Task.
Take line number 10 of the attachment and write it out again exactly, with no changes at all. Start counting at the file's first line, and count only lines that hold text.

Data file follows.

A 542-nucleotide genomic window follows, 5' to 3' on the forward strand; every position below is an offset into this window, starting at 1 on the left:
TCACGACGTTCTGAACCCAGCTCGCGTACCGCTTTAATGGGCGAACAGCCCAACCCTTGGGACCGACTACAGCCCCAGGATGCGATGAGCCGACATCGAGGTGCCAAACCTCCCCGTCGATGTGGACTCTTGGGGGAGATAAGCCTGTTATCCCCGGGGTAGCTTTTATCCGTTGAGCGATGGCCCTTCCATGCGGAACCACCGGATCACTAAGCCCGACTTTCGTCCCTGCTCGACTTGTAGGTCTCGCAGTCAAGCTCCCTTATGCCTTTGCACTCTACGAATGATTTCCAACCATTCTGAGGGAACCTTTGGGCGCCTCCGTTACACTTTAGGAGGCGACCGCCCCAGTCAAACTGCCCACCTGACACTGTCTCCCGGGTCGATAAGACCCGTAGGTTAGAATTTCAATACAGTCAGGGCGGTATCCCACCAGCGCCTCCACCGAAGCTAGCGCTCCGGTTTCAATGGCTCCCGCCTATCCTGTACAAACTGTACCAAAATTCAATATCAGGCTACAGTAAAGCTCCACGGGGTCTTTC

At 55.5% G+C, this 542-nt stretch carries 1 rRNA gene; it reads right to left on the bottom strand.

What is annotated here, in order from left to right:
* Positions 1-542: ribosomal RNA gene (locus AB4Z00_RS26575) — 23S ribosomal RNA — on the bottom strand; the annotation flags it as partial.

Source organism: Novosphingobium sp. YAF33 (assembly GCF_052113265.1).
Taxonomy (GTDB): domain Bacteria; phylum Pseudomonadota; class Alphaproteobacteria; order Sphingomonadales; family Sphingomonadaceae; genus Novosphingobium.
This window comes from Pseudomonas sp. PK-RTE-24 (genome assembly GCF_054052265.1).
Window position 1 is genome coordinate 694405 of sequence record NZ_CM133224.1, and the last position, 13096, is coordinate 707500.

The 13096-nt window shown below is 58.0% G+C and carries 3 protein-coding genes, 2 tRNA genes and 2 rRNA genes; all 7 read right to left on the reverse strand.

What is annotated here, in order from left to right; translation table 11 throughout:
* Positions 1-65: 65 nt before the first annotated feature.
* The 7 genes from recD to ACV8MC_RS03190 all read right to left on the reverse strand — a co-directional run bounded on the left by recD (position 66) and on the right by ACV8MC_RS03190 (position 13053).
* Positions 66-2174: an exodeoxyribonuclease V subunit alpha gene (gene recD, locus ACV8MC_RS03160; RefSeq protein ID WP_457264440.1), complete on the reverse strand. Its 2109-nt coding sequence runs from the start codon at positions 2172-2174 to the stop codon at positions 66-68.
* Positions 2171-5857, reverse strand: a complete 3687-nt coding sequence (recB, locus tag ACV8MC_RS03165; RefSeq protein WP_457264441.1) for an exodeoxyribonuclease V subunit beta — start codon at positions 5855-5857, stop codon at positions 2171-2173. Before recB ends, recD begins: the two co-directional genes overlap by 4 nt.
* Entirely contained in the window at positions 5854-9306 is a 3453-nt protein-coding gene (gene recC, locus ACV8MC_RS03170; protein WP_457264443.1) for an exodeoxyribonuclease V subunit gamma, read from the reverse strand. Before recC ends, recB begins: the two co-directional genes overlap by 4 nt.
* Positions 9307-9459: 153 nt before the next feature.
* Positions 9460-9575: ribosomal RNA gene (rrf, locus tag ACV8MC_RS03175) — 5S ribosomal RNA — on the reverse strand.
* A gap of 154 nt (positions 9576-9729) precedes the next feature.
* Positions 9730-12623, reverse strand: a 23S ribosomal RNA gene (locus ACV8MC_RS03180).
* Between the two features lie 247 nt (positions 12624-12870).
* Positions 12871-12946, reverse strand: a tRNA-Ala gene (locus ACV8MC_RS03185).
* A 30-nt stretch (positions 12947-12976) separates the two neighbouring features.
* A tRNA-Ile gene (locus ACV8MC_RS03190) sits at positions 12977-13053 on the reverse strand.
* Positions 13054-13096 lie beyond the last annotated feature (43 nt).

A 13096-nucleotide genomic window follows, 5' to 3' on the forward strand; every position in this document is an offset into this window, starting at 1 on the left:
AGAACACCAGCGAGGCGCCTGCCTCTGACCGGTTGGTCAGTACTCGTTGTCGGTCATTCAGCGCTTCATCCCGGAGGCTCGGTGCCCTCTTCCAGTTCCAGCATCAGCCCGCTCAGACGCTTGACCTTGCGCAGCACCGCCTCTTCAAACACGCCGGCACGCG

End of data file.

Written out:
The 13096-nt window shown below is 58.0% G+C and carries 3 protein-coding genes, 2 tRNA genes and 2 rRNA genes; all 7 read right to left on the reverse strand.